Experts Say Weather, Not Glitch, Likely Cause of FlyDubai Crash
- By Anastasia Bazenkova
- Mar. 21 2016 18:09
- Last edited 18:09
Officials have yet to identify the cause of FlyDubai Flight FZ981's crash at Rostov-on-Don airport in Southern Russia on Saturday, but preliminary reports indicate either pilot error or a technical failure were the likely culprits. Meanwhile, independent aviation experts cast doubt on the developing official narrative, and instead pointed to dangerous wind conditions as the likely cause.
“I see a clear tendency to blame everything on the crew,” said Vadim Lukashevich, a Russian aerospace engineer who has worked for Sukhoi, one of Russia's primary aircraft design firms. “In my understanding, an error on the part of airport management must also be considered. If they closed the airport, people would have been saved,” he said.
Lukashevich was referring to reportedly dangerous weather conditions around the Rostov-on-Don airport on Saturday.
While conditions did not technically surpass the threshold to be considered unsafe, the FlyDubai aircraft was not the only plane to experience difficulties landing that day. As such, air traffic should have been closed, Lukashevich said.
The plane, operated by a low-cost subsidiary of Emirates airlines, first attempted to land two hours before it crashed, killing all 62 people aboard. The pilot apparently attempted to abort his second landing attempt at an altitude of 900 meters, but the aircraft suddenly dropped and exploded.
The Fobos weather monitoring center later reported harsh conditions at the time of the incident. According to the center's meteorologists, a rare atmospheric phenomenon was recorded at that time: a jet-stream — strong gusts of wind tearing at up to 100 kilometers per hour. Normally, this phenomenon is encountered at an altitude of 5 kilometers, but reports say it was much lower over Rostov-on-Don Saturday.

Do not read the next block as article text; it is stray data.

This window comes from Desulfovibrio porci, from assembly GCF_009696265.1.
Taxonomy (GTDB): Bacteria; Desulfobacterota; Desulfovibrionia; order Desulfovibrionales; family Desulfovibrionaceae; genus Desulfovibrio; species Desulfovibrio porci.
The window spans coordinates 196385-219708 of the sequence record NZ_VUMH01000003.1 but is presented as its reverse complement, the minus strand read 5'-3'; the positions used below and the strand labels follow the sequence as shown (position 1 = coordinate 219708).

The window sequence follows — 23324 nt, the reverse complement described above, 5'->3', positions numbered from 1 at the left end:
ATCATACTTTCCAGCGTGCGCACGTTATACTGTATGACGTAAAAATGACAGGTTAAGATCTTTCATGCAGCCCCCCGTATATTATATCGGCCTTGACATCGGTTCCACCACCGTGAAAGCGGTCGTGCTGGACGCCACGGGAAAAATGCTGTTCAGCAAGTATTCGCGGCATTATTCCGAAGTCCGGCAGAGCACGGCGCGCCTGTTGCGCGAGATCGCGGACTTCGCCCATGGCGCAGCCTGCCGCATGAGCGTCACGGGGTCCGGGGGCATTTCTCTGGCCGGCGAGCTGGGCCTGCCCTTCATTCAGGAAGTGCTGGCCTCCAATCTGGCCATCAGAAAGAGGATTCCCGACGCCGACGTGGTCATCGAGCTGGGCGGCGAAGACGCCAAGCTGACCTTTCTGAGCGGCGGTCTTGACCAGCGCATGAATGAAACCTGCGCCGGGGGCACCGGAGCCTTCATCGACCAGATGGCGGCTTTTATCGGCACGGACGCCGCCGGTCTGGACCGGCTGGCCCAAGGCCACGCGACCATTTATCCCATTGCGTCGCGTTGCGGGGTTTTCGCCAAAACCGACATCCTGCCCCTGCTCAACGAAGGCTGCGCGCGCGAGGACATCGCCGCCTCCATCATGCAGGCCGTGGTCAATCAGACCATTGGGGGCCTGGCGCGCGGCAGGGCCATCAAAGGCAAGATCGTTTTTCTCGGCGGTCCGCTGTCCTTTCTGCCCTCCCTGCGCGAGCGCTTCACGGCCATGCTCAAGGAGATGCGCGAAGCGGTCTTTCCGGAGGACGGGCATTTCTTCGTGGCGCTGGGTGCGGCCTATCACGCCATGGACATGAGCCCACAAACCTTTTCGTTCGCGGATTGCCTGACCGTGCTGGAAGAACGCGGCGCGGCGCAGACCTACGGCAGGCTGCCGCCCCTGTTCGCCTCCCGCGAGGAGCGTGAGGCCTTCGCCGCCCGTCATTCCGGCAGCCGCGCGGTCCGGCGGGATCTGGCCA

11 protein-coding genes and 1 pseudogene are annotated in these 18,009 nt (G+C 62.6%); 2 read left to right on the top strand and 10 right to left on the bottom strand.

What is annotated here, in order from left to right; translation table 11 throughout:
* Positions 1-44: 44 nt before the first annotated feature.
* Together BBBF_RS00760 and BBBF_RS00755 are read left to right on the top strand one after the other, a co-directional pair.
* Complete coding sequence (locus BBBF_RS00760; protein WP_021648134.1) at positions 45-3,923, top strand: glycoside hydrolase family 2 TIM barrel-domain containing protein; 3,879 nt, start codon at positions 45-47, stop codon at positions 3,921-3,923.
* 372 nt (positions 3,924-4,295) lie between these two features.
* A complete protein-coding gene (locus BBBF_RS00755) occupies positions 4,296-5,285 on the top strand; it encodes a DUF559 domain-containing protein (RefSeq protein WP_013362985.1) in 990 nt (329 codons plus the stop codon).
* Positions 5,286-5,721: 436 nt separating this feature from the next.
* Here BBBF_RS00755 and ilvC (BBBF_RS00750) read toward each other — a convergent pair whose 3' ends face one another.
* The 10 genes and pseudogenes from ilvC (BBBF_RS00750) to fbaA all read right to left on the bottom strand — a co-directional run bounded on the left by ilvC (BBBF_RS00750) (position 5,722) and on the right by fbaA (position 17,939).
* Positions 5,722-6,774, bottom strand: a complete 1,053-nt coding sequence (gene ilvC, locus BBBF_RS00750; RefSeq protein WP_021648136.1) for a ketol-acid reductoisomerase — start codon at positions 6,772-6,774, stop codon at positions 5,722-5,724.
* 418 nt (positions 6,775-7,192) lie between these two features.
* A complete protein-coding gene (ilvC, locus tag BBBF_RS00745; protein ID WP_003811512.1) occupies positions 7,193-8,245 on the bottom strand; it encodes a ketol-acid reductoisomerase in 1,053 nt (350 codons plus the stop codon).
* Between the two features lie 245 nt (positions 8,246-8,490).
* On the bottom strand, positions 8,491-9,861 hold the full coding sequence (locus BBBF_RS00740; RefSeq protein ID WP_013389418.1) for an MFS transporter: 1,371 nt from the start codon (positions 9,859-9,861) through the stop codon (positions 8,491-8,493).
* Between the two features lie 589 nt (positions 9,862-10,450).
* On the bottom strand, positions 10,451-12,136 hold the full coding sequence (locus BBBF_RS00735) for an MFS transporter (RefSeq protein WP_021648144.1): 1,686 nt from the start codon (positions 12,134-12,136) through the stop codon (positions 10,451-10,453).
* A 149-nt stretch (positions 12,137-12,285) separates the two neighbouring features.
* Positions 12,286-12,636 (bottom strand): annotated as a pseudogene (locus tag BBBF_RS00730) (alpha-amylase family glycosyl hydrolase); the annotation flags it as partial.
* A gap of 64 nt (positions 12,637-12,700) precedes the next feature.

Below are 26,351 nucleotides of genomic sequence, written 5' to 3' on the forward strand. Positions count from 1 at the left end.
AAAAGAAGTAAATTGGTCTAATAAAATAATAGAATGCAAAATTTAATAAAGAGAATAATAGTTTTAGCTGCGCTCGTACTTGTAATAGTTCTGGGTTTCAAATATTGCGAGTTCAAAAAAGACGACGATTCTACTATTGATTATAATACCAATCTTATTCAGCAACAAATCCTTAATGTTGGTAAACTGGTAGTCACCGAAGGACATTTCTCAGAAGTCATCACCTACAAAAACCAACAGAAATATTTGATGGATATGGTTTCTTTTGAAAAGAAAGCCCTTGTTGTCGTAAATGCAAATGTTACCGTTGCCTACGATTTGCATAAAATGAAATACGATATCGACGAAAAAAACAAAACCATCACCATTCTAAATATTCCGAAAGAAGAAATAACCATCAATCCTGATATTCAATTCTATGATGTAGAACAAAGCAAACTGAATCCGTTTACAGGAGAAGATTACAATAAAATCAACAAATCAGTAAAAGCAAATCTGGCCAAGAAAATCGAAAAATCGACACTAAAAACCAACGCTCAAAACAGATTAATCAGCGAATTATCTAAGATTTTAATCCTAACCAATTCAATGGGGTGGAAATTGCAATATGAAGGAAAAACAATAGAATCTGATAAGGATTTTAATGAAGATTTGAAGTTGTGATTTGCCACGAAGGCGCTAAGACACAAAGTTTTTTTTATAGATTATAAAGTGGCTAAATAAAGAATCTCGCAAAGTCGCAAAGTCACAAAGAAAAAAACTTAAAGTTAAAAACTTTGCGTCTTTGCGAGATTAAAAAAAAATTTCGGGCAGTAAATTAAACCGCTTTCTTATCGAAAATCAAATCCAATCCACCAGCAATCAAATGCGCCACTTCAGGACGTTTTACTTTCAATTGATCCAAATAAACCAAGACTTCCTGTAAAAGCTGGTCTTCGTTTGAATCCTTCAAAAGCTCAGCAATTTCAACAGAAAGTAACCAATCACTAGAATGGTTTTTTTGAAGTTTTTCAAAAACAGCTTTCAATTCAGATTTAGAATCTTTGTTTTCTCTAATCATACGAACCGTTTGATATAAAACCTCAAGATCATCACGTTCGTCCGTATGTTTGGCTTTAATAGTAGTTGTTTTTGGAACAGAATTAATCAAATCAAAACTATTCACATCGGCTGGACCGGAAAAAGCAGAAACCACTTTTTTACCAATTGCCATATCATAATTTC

Air traffic controllers warned pilots in the area about the conditions, but left the ultimate decision to land up to the flight crews. Prior to the FlyDubai crash, an Aeroflot plane made three landing attempts at the Rostov-on-Don airport, before chosing to diver to nearby Krasnodar. Meanwhile, two planes operated by airline S7, and a Urals Airlines flight successfully landed at the Rostov airport.
A transcript of the conversation between Rostov air traffic controllers and the FlyDubai crew showed no mention of wind sheers while relaying weather reports to the plane's pilot. Lukashevich explained that a wind sheer can have dramatic effects on an aircraft flying at low altitudes.
“If the plane was hit by a wind gust, the vehicle was just thrown around by the wind. Its nose was thrown up, and the tail dropped,” he said. In this case, there could be no pilot error — mother nature intervened — Lukashevich argued. FlyDubai CEO Ghaith Al-Ghaith was quoted by the TASS news agency as saying the plane's captain was an experienced pilot, with 5,700 hours of flight time under his belt. His co-pilot was equally as experienced, with 5,669 hours of flight time.
Another independent aviation expert, Alexei Zakharov, said that he doubted weather painted the whole picture, instead arguing a variety of factors played into the FlyDubai airplane's demise, but he agreed with Lukashevich that a technical failure alone was to blame.
For starters, the aircraft was a relatively new Boeing 737 aircraft — one of the most common civilian aircraft in the world — and it had passed maintenance checks on Jan. 21. FlyDubai has one of the youngest fleets of aircraft on the market, with an average vehicle age of 3.1 years.
Zakharov said that FlyDubai is known to take technical maintenance very seriously, and treats its flight crews well. The crash in Rostov-on-Don has been the only fatal accident in the company's history since its founding in 2008. Lukashevich cast similar doubt on the technical error version of events: the pilot didn't report any technical problems during his first landing attempt, he said.
Prime Minister Dmitry Medvedev, speaking about the crash on Monday, said simply: “It’s too early for any conclusions, even preliminary ones, although all the versions have been revealed and typified.”
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